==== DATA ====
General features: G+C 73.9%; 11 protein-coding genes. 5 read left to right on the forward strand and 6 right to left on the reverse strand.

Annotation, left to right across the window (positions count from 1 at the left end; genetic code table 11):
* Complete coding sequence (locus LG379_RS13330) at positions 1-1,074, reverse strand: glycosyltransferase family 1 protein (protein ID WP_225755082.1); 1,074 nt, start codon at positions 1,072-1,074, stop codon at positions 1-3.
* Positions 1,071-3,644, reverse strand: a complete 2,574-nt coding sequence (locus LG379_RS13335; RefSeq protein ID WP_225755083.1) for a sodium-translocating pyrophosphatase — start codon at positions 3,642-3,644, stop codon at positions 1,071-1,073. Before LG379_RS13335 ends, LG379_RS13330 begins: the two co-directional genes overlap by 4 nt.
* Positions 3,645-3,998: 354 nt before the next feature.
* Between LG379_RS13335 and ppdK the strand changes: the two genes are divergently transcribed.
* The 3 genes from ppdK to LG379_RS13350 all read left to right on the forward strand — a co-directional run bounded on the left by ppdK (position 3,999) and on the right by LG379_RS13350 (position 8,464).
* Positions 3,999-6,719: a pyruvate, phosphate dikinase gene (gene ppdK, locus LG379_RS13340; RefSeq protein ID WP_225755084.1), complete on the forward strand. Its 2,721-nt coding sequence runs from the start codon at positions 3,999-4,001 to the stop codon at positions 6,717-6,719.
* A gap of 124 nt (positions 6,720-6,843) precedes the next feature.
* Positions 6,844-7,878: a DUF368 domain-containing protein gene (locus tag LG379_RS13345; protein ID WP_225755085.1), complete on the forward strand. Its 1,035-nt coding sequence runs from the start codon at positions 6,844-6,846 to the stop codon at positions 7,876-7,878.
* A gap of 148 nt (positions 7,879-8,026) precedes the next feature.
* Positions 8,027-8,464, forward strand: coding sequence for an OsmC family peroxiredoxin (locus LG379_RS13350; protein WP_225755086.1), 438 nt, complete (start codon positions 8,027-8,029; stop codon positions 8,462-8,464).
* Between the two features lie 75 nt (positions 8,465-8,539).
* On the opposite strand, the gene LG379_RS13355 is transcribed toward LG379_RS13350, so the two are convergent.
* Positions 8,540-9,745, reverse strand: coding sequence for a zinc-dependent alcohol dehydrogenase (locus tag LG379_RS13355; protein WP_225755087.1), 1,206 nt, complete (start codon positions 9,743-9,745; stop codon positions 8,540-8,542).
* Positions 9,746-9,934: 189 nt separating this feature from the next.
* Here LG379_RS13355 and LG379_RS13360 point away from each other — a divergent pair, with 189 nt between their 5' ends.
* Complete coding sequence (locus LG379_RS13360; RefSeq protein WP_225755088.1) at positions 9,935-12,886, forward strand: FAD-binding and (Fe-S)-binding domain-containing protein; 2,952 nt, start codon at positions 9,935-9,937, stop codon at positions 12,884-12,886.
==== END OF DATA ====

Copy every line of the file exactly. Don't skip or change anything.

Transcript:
General features: G+C 73.9%; 11 protein-coding genes. 5 read left to right on the forward strand and 6 right to left on the reverse strand.

Annotation, left to right across the window (positions count from 1 at the left end; genetic code table 11):
* Complete coding sequence (locus LG379_RS13330) at positions 1-1,074, reverse strand: glycosyltransferase family 1 protein (protein ID WP_225755082.1); 1,074 nt, start codon at positions 1,072-1,074, stop codon at positions 1-3.
* Positions 1,071-3,644, reverse strand: a complete 2,574-nt coding sequence (locus LG379_RS13335; RefSeq protein ID WP_225755083.1) for a sodium-translocating pyrophosphatase — start codon at positions 3,642-3,644, stop codon at positions 1,071-1,073. Before LG379_RS13335 ends, LG379_RS13330 begins: the two co-directional genes overlap by 4 nt.
* Positions 3,645-3,998: 354 nt before the next feature.
* Between LG379_RS13335 and ppdK the strand changes: the two genes are divergently transcribed.
* The 3 genes from ppdK to LG379_RS13350 all read left to right on the forward strand — a co-directional run bounded on the left by ppdK (position 3,999) and on the right by LG379_RS13350 (position 8,464).
* Positions 3,999-6,719: a pyruvate, phosphate dikinase gene (gene ppdK, locus LG379_RS13340; RefSeq protein ID WP_225755084.1), complete on the forward strand. Its 2,721-nt coding sequence runs from the start codon at positions 3,999-4,001 to the stop codon at positions 6,717-6,719.
* A gap of 124 nt (positions 6,720-6,843) precedes the next feature.
* Positions 6,844-7,878: a DUF368 domain-containing protein gene (locus tag LG379_RS13345; protein ID WP_225755085.1), complete on the forward strand. Its 1,035-nt coding sequence runs from the start codon at positions 6,844-6,846 to the stop codon at positions 7,876-7,878.
* A gap of 148 nt (positions 7,879-8,026) precedes the next feature.
* Positions 8,027-8,464, forward strand: coding sequence for an OsmC family peroxiredoxin (locus LG379_RS13350; protein WP_225755086.1), 438 nt, complete (start codon positions 8,027-8,029; stop codon positions 8,462-8,464).
* Between the two features lie 75 nt (positions 8,465-8,539).
* On the opposite strand, the gene LG379_RS13355 is transcribed toward LG379_RS13350, so the two are convergent.
* Positions 8,540-9,745, reverse strand: coding sequence for a zinc-dependent alcohol dehydrogenase (locus tag LG379_RS13355; protein WP_225755087.1), 1,206 nt, complete (start codon positions 9,743-9,745; stop codon positions 8,540-8,542).
* Positions 9,746-9,934: 189 nt separating this feature from the next.
* Here LG379_RS13355 and LG379_RS13360 point away from each other — a divergent pair, with 189 nt between their 5' ends.
* Complete coding sequence (locus LG379_RS13360; RefSeq protein WP_225755088.1) at positions 9,935-12,886, forward strand: FAD-binding and (Fe-S)-binding domain-containing protein; 2,952 nt, start codon at positions 9,935-9,937, stop codon at positions 12,884-12,886.